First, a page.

In need of a rethink

With greater autonomy and a more active contribution within the household, children have more influence in the home. In turn, they’re starting to be more involved in family-based decisions. From studies we’ve worked on, we’re seeing children’s socialisation of consumer behavior happening from as young as 6 years. This could be something small like what to put on the shopping list through to bigger purchases like holidays or a car.

This fundamental shift in purchasing influences and pathways has implications for how brands should be talking and reaching families. We tend to think of children as vulnerable beings, but in-home observations and parents’ verbatims indicate that they are becoming competent, confident, and capable customers. The opportunity for brands is ripe.

Brand implications

Children are developing relationships with ‘adult’ brands at a much earlier age and yet many of these brands aren’t directly talking to or engaging with them. Finding ways to foster loyalty and connect with them is important. Apple does this well in offering a dedicated kids’ table in their stores and, in some markets, providing free coding classes and holiday camps to their future young customers. It’s a great way of building affiliation with kids and goodwill with their parents. While this sounds a rather worthy example, there’s no reason why all brands can’t find ways to chat more directly with children.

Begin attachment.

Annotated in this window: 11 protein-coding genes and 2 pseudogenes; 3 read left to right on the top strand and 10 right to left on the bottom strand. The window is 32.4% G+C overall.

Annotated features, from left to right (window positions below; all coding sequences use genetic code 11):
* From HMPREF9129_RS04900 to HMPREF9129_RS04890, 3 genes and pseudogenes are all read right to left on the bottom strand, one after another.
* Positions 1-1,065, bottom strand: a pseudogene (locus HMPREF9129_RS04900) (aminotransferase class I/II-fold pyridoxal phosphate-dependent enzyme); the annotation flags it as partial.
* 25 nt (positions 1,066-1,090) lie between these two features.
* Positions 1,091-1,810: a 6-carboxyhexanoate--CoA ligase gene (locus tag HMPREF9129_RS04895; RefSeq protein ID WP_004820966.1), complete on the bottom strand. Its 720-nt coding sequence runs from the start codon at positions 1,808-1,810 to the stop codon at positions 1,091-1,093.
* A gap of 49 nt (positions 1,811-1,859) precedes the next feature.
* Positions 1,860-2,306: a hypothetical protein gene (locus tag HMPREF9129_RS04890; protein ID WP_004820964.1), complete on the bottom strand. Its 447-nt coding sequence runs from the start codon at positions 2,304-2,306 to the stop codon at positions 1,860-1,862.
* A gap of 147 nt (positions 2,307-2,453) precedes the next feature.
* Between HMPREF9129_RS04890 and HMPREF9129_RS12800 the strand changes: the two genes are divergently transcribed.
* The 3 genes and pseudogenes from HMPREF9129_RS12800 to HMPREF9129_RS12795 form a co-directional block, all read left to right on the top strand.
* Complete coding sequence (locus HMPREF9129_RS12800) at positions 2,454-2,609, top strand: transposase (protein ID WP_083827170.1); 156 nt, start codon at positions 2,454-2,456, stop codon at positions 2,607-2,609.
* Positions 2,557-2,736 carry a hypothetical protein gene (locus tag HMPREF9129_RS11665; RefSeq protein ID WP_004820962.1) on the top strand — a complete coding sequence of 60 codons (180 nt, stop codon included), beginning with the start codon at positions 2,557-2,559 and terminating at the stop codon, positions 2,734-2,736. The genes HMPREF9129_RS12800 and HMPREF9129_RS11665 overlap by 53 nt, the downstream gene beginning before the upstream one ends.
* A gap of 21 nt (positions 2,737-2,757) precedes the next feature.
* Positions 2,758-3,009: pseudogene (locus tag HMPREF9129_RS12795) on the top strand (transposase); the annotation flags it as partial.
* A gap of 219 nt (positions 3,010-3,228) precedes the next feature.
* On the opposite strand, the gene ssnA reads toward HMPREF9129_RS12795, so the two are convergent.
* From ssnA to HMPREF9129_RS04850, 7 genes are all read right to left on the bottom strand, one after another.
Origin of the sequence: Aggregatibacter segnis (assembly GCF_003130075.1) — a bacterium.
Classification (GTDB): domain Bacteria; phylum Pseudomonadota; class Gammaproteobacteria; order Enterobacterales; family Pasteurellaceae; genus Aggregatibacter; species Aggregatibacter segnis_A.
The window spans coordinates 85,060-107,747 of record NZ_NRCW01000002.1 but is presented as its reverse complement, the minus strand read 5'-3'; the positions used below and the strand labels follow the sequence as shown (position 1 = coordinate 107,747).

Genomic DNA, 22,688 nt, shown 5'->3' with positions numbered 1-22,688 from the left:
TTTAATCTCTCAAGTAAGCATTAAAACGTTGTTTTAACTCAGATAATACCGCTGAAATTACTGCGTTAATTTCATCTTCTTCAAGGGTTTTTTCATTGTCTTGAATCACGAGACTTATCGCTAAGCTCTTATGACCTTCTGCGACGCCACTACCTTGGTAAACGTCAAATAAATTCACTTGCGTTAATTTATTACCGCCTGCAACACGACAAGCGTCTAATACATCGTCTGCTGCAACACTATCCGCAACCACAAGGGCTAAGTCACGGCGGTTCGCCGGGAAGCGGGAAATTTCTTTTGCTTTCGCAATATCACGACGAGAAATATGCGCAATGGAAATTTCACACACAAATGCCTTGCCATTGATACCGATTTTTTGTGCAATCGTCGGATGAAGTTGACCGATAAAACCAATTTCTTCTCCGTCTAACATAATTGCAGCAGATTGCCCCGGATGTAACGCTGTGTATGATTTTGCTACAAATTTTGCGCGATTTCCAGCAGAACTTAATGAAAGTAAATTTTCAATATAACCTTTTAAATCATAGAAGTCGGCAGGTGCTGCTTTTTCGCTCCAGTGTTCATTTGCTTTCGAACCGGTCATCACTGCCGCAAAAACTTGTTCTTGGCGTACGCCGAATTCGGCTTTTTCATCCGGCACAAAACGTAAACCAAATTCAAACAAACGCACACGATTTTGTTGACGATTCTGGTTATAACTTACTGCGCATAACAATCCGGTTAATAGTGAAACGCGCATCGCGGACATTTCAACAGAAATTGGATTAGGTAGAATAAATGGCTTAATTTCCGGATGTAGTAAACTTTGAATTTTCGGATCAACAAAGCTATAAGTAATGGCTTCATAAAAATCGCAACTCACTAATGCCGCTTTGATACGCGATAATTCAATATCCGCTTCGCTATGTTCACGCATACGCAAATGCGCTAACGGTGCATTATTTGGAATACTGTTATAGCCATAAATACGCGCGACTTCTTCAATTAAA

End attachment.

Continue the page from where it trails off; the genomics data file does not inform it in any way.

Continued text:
Thinking about the right environments to connect with children and families is also important. As media consumption has become increasingly personal, tapping into the potent times when families sit together is key. Be it media spots on Bake Off or Britain’s Got Talent — or tapping into Friday night movie night, finding ways to bring families and brands closer together helps foster loyalty.

Physical space in the home where families connect, however, is shifting from the living room to the kitchen. Samsung has recognised this with its smart fridge range called Family Hub, where features include TV, music, electric shopping list that all the family can add to and voice activation to allow for hands-free and non-reader commands. Partnering with AI devices and electrical appliances may be another way brands will be dialoguing with families in the not-so-distant future.

So, perhaps it’s time for brands to start acknowledging the growing role of kids in the household. This could lead to various brand opportunities. Beyond comms, innovation opportunities could include a launch of household cleaning products for little hands, a food brand that makes it easy for kids to prepare healthy, simple meals or a back of pack, on family-aimed brands that have a cut-out reward system that reflects children’s responsibilities at home, more accurately. Whatever the category, it’s time to recognise children as consumers and customers in their own right and find ways to engage responsibly with them.

 

Lesley Salem
Copyright © Association for Qualitative Research, 2017